Across the Universe: Christmas Presence

  • Article (blog post)
  • 700 words
  • Level: all audiences

Vatican observatory astronomer Br. Guy Consolmagno, S. J., writes (in a post for The Catholic Astronomer blog) about both the Book of Job and about how he finds doing science to be like playing a game with God :

What’s it like, I am sometimes asked, to be both a Jesuit brother and an astronomer? I can compare it most easily to another memory from my childhood. I can recall a rainy summer afternoon, in our cottage by Lake Huron, spent playing cards with my mother. I couldn’t have been more than nine or ten years old, and I have never been much of a card player, but that wasn’t the point. It was a way for her to spend time with me, a young boy who would squirm at any overt sign of affection, a way of showing me that I was loved….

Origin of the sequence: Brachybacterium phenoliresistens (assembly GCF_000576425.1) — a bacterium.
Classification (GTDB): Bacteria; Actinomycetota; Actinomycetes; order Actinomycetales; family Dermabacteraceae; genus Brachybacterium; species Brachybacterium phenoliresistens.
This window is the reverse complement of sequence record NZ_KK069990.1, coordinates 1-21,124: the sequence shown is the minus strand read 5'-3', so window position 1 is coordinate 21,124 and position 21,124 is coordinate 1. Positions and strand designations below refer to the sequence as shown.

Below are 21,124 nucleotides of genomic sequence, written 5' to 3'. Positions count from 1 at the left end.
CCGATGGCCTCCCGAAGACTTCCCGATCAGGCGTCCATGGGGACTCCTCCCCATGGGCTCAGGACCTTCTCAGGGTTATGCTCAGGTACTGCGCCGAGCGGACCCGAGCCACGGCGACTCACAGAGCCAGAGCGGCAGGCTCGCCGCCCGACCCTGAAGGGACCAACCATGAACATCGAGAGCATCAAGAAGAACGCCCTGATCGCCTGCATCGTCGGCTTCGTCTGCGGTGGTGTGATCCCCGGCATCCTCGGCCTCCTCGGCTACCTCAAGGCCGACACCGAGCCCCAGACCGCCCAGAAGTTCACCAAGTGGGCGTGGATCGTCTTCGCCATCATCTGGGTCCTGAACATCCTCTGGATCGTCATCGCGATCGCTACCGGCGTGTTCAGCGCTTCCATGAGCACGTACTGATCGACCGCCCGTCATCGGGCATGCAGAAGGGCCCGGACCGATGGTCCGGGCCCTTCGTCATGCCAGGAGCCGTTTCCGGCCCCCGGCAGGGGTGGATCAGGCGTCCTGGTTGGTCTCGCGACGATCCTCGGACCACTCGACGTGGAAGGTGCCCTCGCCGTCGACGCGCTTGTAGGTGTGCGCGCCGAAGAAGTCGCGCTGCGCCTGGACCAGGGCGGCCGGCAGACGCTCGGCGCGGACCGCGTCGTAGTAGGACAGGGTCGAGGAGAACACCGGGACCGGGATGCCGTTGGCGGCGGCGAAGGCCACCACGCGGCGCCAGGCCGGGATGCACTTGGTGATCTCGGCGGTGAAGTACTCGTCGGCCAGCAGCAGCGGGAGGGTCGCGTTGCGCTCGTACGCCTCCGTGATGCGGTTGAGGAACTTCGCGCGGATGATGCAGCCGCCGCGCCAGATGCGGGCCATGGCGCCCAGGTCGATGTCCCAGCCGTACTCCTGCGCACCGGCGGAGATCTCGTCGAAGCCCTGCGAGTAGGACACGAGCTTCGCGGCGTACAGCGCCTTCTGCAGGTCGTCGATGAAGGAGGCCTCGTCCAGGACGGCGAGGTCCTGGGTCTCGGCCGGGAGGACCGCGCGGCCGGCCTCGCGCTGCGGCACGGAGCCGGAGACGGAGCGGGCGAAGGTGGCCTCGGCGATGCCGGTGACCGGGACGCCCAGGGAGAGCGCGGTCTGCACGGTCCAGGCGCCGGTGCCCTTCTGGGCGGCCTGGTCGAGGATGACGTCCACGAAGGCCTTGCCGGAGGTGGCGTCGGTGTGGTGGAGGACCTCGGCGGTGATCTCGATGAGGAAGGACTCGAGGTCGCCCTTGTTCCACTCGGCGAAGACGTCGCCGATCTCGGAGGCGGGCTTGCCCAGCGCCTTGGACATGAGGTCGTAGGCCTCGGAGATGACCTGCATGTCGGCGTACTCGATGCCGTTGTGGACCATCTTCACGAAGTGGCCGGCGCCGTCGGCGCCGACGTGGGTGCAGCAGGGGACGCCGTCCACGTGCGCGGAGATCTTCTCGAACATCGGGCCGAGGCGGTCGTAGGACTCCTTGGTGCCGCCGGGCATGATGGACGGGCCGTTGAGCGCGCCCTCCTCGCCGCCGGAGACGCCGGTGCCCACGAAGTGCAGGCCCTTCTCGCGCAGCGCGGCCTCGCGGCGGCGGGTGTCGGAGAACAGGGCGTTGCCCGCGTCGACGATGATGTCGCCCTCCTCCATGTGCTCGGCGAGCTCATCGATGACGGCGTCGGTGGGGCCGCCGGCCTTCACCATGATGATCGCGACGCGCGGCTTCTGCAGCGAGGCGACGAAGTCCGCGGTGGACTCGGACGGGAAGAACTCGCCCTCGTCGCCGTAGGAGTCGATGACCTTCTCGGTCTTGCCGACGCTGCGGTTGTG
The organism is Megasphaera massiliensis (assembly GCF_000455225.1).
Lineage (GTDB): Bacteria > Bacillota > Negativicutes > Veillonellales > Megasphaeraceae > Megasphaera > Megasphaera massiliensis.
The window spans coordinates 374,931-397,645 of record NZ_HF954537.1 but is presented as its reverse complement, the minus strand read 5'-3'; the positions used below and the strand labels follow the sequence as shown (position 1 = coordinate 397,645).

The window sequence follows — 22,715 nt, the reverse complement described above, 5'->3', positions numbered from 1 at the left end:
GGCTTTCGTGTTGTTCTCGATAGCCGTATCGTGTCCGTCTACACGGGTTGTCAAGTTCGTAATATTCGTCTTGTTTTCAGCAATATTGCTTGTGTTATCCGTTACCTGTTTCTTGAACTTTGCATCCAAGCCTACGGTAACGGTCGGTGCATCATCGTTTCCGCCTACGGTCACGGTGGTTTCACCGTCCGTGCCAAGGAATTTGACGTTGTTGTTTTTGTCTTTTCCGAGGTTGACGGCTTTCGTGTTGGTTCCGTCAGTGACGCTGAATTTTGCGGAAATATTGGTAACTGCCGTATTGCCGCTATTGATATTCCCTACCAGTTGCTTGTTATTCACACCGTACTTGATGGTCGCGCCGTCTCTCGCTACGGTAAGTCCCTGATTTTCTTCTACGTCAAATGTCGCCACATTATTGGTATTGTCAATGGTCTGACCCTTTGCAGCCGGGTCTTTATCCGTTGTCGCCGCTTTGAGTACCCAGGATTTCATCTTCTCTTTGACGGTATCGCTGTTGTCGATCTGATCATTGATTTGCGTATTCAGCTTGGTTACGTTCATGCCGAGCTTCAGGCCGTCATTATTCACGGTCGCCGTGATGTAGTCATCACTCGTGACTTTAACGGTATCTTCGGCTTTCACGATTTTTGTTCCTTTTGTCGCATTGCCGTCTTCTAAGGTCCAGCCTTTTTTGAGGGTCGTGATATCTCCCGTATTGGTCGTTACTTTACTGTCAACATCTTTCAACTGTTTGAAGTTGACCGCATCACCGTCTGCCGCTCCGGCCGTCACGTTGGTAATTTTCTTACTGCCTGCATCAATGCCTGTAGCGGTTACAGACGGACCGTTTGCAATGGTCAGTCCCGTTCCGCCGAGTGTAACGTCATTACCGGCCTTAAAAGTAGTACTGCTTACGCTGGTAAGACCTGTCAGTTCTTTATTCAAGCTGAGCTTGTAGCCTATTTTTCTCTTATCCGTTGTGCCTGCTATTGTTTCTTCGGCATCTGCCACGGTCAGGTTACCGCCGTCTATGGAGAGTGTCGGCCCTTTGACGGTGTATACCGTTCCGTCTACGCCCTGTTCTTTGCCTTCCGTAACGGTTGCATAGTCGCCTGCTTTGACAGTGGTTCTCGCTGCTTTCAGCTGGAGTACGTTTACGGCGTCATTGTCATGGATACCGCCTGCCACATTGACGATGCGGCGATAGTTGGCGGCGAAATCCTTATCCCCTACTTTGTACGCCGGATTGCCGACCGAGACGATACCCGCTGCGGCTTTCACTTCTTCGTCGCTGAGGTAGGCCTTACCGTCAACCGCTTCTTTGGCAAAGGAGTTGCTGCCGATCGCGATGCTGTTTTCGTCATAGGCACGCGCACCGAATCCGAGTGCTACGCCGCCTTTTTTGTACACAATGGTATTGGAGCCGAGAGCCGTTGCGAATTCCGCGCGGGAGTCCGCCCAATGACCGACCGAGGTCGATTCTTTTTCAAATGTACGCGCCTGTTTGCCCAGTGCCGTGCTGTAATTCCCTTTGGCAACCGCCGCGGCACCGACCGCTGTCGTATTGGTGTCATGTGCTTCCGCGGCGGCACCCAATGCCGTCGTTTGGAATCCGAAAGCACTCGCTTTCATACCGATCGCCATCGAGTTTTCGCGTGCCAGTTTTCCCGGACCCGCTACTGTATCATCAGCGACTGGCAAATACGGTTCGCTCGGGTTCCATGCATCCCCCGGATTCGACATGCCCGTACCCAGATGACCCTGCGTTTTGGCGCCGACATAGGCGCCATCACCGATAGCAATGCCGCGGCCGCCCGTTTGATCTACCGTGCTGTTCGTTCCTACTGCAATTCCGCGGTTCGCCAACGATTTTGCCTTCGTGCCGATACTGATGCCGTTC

So how is that like being a Jesuit scientist? Because I feel that same emotion, now, in the lab. Every corner of nature that I puzzle over, every data set I plot hoping to see a pattern jump out, is a little game set for me by the Creator. Every time I finally get the solution, I can feel him cheering me on, laughing and saying, “Great! Now here’s another one.” Science is the greatest game; a game I get to play with God. It’s his way of telling me he loves me. My mom taught me that. And in the background, the stars sing for joy.

Click here to read the full article on The Catholic Astronomer – the blog of the Vatican Observatory Foundation.

 

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